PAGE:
PD: I want to go back to the beginning of your story. You were a student here in Taiwan. Can you tell us about how you were arrested?

FC: Even today, I do not know why I was arrested. . . I ended up in Tainan, studying Chemical Engineering. So when I needed a break from learning Chinese, I would go to the USIS in Tainan. I went there to use the English library. At that time, Taiwan had a lot of support from America. American offices and agencies sent a lot of people to collect information, to find out about the Taiwan people, and to monitor what the KMT was doing. I made friends with those people and the American staff.

SJH: So this was 1969. America was using Taiwan to stage activities in the Vietnam War. We set up the USIS for two reasons: 1) we wanted to teach English to the people in Taiwan. So, it was a nice service that America provided to people in Taiwan, but 2) they were also intelligence bases to spy on what was going on. So, going to the USIS to use the library, do you think the KMT thought you were a spy?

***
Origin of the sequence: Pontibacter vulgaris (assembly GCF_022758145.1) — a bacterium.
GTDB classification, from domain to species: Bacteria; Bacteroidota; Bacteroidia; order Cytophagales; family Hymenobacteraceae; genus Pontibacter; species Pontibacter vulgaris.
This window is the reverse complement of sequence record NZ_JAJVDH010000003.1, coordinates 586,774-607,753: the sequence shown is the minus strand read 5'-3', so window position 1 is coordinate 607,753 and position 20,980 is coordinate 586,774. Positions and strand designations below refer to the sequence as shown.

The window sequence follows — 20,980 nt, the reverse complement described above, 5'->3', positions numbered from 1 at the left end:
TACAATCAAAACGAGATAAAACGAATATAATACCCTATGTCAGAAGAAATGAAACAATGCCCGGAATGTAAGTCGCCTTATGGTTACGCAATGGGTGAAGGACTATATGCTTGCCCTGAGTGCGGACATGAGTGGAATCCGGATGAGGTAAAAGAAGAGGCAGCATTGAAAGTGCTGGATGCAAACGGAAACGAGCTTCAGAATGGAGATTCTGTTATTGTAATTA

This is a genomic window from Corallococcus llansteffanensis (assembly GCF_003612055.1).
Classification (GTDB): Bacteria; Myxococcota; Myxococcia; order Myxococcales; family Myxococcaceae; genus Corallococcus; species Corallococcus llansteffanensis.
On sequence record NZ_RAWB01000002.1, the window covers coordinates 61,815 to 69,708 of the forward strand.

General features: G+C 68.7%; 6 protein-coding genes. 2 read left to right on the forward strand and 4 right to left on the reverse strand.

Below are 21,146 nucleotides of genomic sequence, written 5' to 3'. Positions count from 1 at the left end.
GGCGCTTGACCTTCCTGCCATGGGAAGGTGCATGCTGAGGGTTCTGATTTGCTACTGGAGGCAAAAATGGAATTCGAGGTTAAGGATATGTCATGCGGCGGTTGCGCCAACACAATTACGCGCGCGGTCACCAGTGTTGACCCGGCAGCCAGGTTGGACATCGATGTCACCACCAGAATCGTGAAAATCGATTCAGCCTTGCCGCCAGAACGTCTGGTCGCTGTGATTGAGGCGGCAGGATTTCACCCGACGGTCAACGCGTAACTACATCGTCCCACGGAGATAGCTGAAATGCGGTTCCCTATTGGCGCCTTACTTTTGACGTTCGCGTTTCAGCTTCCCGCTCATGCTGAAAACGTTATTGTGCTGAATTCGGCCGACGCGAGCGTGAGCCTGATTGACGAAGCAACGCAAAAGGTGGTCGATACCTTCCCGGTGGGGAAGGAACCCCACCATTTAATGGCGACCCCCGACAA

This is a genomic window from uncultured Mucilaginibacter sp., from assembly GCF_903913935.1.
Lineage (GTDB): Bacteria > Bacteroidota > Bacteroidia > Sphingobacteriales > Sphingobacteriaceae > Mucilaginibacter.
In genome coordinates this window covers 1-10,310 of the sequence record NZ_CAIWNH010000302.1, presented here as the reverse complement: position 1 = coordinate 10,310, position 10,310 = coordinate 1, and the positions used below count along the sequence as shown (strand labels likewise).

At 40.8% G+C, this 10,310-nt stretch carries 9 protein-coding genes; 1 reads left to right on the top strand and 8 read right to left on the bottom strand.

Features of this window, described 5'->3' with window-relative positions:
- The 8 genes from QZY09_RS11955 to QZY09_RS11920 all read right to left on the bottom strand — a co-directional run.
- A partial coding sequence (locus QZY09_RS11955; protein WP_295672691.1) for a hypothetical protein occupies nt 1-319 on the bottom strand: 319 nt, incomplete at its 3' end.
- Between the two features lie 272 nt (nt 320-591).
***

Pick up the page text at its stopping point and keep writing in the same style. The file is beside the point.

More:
FC:I only went there to make use of the library. I made good friends with the people there, but I never talked about politics or anything about Taiwan.

SJH: So, in 1969 the KMT was arresting people that they thought were Communist sympathizers. So, Fred, I have to ask: were you and your friends members of the Communist Party?

FC: No, I didn’t join any party. I didn’t know any friends of mine that had connections to the Communists.

SJH: So, it sounds like your connections were not with any mythical communists, but with Americans? So why on earth were you arrested?

FC: I think they thought that I was the one who planned and carried out the USIS bombing, just because I was studying there . . .

SJH: Do you think they thought you were the bomber because you were studying Chemical Engineering?